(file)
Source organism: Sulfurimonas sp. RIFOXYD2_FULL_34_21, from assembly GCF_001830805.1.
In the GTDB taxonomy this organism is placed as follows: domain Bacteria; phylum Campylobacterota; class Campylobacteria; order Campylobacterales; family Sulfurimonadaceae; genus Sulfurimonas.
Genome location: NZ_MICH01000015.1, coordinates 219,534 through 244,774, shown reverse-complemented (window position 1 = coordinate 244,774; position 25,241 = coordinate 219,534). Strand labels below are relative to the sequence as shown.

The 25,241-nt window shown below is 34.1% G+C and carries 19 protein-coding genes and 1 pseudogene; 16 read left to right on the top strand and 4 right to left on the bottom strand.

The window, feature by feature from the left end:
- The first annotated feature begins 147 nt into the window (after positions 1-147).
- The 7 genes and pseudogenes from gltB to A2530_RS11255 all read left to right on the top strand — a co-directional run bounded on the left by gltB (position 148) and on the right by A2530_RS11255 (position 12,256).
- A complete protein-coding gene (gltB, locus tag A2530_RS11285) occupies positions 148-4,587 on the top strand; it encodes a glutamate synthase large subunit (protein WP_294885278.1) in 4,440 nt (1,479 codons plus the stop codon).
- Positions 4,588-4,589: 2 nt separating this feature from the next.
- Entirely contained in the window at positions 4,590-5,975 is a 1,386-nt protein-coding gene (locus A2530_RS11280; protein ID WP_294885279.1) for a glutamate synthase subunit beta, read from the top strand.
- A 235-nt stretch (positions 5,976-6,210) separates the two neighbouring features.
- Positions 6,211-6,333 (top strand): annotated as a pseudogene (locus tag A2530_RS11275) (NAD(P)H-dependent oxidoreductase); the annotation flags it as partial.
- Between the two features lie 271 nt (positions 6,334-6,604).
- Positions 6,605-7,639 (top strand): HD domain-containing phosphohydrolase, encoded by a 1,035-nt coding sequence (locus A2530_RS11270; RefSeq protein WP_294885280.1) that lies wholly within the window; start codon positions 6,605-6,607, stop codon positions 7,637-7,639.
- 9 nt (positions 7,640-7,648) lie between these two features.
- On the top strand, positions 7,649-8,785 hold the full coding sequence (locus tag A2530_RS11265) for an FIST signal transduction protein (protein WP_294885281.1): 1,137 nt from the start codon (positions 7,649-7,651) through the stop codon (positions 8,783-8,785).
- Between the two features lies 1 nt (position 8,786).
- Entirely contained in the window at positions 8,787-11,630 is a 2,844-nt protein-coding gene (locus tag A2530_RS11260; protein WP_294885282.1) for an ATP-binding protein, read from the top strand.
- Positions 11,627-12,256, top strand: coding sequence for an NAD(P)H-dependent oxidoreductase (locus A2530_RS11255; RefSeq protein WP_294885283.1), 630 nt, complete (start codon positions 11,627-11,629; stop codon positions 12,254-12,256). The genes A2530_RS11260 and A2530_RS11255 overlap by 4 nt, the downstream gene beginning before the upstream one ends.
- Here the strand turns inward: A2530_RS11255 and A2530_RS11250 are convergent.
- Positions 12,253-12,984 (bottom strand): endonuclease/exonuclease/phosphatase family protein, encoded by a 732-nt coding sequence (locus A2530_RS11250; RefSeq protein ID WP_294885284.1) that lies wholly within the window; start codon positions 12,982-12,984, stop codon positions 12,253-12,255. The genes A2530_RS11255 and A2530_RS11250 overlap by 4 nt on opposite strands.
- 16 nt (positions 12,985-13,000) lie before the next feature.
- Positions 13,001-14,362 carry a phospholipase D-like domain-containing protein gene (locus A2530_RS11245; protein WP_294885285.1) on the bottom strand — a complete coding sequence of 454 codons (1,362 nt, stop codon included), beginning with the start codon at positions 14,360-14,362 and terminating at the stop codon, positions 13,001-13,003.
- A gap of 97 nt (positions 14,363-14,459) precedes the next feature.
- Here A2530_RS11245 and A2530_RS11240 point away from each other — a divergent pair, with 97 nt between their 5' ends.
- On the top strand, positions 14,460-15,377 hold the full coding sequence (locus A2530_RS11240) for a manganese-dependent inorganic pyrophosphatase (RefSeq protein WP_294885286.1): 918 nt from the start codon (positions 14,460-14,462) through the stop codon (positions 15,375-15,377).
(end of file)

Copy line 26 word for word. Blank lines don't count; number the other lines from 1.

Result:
- On the top strand, positions 14,460-15,377 hold the full coding sequence (locus A2530_RS11240) for a manganese-dependent inorganic pyrophosphatase (RefSeq protein WP_294885286.1): 918 nt from the start codon (positions 14,460-14,462) through the stop codon (positions 15,375-15,377).